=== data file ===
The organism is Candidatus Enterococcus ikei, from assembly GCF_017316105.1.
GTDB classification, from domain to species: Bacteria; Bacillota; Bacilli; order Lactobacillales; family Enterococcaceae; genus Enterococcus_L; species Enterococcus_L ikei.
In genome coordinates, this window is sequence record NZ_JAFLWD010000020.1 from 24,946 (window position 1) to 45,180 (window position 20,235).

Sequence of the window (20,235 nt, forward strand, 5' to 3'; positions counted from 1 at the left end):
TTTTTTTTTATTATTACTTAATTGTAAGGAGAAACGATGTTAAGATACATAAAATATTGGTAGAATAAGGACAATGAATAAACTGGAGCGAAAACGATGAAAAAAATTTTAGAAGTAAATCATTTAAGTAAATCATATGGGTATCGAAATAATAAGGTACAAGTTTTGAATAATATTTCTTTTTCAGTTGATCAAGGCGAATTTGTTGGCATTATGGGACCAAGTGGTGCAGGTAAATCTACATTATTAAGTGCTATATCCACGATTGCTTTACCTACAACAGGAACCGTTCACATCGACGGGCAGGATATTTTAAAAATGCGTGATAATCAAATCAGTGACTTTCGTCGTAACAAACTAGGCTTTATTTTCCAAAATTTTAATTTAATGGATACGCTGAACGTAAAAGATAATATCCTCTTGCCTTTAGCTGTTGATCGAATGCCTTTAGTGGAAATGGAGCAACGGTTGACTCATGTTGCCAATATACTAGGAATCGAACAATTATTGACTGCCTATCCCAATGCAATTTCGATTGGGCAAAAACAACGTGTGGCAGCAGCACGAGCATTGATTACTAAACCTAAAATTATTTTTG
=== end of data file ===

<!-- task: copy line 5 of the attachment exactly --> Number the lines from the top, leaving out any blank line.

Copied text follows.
TTTTTTTTTATTATTACTTAATTGTAAGGAGAAACGATGTTAAGATACATAAAATATTGGTAGAATAAGGACAATGAATAAACTGGAGCGAAAACGATGAAAAAAATTTTAGAAGTAAATCATTTAAGTAAATCATATGGGTATCGAAATAATAAGGTACAAGTTTTGAATAATATTTCTTTTTCAGTTGATCAAGGCGAATTTGTTGGCATTATGGGACCAAGTGGTGCAGGTAAATCTACATTATTAAGTGCTATATCCACGATTGCTTTACCTACAACAGGAACCGTTCACATCGACGGGCAGGATATTTTAAAAATGCGTGATAATCAAATCAGTGACTTTCGTCGTAACAAACTAGGCTTTATTTTCCAAAATTTTAATTTAATGGATACGCTGAACGTAAAAGATAATATCCTCTTGCCTTTAGCTGTTGATCGAATGCCTTTAGTGGAAATGGAGCAACGGTTGACTCATGTTGCCAATATACTAGGAATCGAACAATTATTGACTGCCTATCCCAATGCAATTTCGATTGGGCAAAAACAACGTGTGGCAGCAGCACGAGCATTGATTACTAAACCTAAAATTATTTTTG